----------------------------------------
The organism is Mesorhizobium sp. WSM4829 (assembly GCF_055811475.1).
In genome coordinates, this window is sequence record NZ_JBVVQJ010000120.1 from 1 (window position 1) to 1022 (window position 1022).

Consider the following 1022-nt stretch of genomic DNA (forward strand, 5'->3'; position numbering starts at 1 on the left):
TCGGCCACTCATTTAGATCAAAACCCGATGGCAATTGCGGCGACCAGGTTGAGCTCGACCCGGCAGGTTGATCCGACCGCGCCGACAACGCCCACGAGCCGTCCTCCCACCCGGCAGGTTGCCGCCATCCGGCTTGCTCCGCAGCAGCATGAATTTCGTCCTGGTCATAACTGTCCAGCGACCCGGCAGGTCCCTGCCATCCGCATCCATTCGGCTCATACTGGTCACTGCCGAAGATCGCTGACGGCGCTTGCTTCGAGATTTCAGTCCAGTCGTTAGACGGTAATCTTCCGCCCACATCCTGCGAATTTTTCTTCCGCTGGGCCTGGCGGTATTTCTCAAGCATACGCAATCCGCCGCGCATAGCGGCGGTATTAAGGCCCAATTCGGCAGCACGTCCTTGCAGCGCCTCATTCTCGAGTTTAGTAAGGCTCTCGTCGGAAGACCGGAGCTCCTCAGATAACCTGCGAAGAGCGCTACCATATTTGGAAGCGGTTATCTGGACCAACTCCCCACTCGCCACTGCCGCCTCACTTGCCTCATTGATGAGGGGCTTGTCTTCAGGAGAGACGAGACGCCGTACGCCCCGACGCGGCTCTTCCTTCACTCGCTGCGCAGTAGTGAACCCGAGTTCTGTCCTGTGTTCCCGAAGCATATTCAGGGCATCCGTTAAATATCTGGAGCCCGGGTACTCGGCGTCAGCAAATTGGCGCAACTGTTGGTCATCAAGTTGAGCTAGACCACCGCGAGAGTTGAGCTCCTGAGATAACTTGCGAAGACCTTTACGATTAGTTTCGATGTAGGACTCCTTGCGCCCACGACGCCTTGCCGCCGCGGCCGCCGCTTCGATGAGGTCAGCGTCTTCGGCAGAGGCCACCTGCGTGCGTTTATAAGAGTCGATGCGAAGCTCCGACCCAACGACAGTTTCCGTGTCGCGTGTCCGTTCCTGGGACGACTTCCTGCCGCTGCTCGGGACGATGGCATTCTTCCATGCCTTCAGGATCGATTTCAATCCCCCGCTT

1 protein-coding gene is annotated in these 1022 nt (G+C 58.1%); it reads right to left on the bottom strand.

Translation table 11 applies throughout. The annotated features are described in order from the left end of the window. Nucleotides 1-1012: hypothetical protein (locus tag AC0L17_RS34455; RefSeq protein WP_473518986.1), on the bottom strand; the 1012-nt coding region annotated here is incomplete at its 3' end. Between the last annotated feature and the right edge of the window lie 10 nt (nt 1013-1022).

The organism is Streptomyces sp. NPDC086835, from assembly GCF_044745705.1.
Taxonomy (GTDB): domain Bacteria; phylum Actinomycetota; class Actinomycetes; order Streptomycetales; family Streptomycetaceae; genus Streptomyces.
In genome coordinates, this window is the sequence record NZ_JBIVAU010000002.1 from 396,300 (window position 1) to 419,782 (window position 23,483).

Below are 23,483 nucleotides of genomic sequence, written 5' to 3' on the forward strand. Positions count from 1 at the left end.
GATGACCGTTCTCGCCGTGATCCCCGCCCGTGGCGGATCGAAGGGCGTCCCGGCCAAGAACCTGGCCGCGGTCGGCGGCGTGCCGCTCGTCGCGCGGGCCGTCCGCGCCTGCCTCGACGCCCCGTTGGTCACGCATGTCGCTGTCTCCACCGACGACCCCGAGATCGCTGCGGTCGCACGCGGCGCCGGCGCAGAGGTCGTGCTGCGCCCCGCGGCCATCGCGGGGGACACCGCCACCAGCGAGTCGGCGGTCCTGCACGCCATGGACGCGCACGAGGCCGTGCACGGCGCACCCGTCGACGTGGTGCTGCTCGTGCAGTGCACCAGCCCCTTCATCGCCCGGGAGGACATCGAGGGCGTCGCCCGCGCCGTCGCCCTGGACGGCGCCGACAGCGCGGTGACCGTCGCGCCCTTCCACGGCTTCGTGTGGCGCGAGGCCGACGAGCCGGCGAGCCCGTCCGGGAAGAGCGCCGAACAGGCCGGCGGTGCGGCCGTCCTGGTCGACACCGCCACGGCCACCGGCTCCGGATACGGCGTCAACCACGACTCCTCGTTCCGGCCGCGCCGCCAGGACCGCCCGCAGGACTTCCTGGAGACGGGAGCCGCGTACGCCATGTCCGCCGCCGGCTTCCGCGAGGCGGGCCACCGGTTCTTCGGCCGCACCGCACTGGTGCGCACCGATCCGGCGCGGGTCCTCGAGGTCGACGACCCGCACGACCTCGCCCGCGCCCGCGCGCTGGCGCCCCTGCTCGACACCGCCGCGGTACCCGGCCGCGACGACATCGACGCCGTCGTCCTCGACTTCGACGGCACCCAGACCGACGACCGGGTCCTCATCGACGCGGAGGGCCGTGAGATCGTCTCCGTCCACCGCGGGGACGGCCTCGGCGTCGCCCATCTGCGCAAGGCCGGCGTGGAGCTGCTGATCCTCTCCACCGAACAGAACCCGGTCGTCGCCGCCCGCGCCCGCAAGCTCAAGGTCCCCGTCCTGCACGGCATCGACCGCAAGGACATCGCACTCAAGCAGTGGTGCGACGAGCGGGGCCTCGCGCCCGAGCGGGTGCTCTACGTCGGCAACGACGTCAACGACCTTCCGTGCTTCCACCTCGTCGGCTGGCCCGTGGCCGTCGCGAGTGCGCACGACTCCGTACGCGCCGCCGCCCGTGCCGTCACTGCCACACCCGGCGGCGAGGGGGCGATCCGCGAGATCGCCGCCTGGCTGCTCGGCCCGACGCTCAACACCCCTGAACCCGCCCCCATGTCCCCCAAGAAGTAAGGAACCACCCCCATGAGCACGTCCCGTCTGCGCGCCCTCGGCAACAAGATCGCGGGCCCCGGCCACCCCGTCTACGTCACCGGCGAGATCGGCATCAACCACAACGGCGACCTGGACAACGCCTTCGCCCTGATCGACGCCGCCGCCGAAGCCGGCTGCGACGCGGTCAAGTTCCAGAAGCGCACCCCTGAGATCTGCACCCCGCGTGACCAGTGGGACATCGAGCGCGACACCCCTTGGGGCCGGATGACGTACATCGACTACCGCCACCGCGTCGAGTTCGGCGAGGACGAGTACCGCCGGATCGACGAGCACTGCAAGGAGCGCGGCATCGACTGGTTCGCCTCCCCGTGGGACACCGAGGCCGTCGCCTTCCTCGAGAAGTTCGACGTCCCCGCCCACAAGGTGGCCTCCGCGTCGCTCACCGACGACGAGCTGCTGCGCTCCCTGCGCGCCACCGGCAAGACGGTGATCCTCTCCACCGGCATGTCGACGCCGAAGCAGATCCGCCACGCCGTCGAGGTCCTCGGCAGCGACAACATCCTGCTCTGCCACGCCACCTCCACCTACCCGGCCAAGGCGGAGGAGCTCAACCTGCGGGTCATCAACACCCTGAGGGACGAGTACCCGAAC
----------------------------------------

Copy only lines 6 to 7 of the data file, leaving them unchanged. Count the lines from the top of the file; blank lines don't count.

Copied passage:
Translation table 11 applies throughout. The annotated features are described in order from the left end of the window. Nucleotides 1-1012: hypothetical protein (locus tag AC0L17_RS34455; RefSeq protein WP_473518986.1), on the bottom strand; the 1012-nt coding region annotated here is incomplete at its 3' end. Between the last annotated feature and the right edge of the window lie 10 nt (nt 1013-1022).

The organism is Streptomyces sp. NPDC086835, from assembly GCF_044745705.1.